Molecular Docking and Molecular Dynamic Investigations of Xanthone-Chalcone Derivatives against Epidermal Growth Factor Receptor for Preliminary Discovery of Novel Anticancer Agent

Yehezkiel Steven Kurniawan(1), Ervan Yudha(2), Gerry Nugraha(3), Nela Fatmasari(4), Harno Dwi Pranowo(5), Jumina Jumina(6*), Eti Nurwening Sholikhah(7)

(1) Department of Chemistry, Faculty of Mathematics and Natural Sciences, Universitas Gadjah Mada, Yogyakarta 55281, Indonesia
(2) Department of Chemistry, Faculty of Mathematics and Natural Sciences, Universitas Gadjah Mada, Yogyakarta 55281, Indonesia
(3) Pharmacy, STIKES ‘Aisyiyah, Jl. Kol. H. Burlian No. 32 A, Palembang 30961, Indonesia
(4) Department of Chemistry, Faculty of Mathematics and Natural Sciences, Universitas Gadjah Mada, Yogyakarta 55281, Indonesia
(5) Department of Chemistry, Faculty of Mathematics and Natural Sciences, Universitas Gadjah Mada, Yogyakarta 55281, Indonesia
(6) Department of Chemistry, Faculty of Mathematics and Natural Sciences, Universitas Gadjah Mada, Yogyakarta 55281, Indonesia
(7) Department of Pharmacology and Therapy, Faculty of Medicine, Public Health and Nursing, Universitas Gadjah Mada, Yogyakarta 55281, Indonesia
(*) Corresponding Author


Epidermal growth factor receptor (EGFR) is found to be overexpressed in cancer cells as it controls angiogenesis, cell signaling, and proliferation mechanisms. Therefore, EGFR has been known as a common target for the initial screening of new anticancer agents. Either xanthone or chalcone has been evaluated as the anticancer agents, and their activity strongly depends on the type and position of the attached functional group. Therefore, molecular hybridization between xanthone and chalcone could yield novel anticancer agents through the EGFR inhibition mechanism. Herein, a series of xanthone-chalcone derivatives with hydrogen-bond-acceptor or hydrogen-bond-donor substituents at ortho, meta, and para positions was evaluated as the EGFR inhibitor. Thirty-seven xanthone-chalcones were designed and docked in the active site of EGFR. Compared to the native ligand, pristine xanthone-chalcone gave a 1.215× stronger binding energy and a 13.97× lower binding constant. Compound 3SH was found to be the most promising candidate due to its strongest binding energy (−9.71 kcal/mol) and the lowest binding constant (0.08 µM). Furthermore, molecular dynamic studies demonstrated that complex EGFR-3SH was stable for 100 ns simulation. These in silico investigations show that the xanthone-chalcone derivative is a promising novel anticancer agent to be examined through in vitro and in vivo assays.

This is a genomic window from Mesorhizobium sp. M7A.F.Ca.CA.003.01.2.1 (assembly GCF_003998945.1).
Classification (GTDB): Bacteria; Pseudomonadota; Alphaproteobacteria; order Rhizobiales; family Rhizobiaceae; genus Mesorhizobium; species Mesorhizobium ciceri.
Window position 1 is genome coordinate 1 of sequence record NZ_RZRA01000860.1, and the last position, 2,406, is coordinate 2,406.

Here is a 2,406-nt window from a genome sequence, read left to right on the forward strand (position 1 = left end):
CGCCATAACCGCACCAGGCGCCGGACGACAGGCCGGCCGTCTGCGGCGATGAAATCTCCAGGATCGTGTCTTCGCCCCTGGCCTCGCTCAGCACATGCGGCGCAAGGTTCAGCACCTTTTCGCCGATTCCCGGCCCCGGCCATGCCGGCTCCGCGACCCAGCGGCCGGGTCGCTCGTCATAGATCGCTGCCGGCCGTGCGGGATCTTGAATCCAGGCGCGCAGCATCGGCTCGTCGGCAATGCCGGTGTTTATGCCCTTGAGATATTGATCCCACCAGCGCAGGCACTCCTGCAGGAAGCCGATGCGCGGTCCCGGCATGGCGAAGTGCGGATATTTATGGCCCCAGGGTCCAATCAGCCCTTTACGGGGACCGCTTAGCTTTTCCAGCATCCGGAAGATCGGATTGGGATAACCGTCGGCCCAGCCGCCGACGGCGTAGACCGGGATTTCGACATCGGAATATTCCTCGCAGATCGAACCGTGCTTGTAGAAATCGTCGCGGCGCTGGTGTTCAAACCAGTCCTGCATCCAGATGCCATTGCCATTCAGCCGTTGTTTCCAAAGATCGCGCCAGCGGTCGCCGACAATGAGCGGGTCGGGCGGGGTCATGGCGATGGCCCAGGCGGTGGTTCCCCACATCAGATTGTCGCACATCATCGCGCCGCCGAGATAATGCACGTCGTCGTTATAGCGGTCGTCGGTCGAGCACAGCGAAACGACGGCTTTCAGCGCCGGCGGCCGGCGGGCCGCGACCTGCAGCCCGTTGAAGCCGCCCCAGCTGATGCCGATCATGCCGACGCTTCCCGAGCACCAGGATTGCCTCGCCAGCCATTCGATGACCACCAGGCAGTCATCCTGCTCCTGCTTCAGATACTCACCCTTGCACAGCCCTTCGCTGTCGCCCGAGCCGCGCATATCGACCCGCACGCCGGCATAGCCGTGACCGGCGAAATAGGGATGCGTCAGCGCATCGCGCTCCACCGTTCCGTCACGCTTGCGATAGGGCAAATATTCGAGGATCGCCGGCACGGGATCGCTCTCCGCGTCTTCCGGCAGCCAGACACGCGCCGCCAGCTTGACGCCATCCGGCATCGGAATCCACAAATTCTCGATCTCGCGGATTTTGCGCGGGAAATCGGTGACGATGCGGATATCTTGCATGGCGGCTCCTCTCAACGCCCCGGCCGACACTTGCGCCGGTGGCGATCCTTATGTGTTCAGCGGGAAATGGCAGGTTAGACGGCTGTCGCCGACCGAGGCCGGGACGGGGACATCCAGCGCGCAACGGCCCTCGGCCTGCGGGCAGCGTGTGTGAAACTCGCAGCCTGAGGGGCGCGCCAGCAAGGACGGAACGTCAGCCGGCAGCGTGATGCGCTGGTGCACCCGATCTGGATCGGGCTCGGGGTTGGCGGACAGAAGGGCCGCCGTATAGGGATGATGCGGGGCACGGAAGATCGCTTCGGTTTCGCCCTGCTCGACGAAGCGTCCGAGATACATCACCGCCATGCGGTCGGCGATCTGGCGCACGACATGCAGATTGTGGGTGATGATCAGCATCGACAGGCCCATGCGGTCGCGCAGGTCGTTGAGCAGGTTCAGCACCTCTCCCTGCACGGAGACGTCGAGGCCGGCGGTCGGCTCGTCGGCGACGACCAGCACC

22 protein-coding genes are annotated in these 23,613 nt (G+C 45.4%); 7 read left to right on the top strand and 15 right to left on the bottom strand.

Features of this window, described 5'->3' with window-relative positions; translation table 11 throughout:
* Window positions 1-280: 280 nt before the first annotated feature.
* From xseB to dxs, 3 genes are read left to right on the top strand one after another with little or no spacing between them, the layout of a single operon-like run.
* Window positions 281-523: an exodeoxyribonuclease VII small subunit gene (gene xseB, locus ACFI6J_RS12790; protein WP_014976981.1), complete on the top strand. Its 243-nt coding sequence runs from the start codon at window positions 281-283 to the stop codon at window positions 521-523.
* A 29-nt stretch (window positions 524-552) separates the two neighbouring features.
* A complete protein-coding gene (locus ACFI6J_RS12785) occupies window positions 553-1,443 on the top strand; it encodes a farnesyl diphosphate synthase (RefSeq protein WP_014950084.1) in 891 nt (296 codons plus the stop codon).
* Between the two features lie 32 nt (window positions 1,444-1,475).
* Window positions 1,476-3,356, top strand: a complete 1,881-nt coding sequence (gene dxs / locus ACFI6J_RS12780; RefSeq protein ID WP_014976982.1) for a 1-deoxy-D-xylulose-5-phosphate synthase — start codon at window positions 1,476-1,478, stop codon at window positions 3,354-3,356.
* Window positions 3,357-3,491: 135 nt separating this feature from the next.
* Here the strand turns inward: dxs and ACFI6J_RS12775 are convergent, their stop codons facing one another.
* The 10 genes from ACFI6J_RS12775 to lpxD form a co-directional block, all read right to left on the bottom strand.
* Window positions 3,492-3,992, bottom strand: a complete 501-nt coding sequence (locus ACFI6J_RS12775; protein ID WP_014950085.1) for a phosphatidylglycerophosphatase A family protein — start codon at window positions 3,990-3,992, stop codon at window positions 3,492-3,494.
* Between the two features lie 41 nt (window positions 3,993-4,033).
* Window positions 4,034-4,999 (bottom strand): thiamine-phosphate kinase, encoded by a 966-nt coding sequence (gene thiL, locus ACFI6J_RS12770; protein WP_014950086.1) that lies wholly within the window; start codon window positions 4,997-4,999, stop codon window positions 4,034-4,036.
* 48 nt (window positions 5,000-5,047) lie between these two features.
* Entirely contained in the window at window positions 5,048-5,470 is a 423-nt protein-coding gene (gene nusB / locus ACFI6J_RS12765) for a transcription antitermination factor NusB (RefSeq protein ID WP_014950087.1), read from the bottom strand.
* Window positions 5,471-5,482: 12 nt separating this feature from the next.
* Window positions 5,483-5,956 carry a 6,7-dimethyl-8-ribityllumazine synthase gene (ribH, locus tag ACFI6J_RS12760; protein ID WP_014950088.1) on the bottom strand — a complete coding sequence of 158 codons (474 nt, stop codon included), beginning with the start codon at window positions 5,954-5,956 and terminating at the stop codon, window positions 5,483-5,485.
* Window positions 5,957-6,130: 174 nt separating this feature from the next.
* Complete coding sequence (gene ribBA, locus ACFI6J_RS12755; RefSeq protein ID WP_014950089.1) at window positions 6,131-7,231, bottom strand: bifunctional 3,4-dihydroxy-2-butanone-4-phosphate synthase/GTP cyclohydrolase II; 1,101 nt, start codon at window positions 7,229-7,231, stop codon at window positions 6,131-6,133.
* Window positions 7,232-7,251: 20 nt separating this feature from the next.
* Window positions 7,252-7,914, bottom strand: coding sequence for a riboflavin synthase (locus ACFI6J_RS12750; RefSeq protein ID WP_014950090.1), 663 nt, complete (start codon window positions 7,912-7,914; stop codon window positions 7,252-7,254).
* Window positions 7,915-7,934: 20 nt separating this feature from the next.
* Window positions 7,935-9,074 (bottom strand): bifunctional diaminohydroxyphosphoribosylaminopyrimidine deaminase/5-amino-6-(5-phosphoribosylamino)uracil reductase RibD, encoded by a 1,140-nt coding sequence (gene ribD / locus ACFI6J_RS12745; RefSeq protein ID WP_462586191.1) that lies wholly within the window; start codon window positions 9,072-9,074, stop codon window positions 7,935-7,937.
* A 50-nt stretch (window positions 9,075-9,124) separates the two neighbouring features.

chalcone; xanthone; EGFR; molecular docking; molecular dynamics


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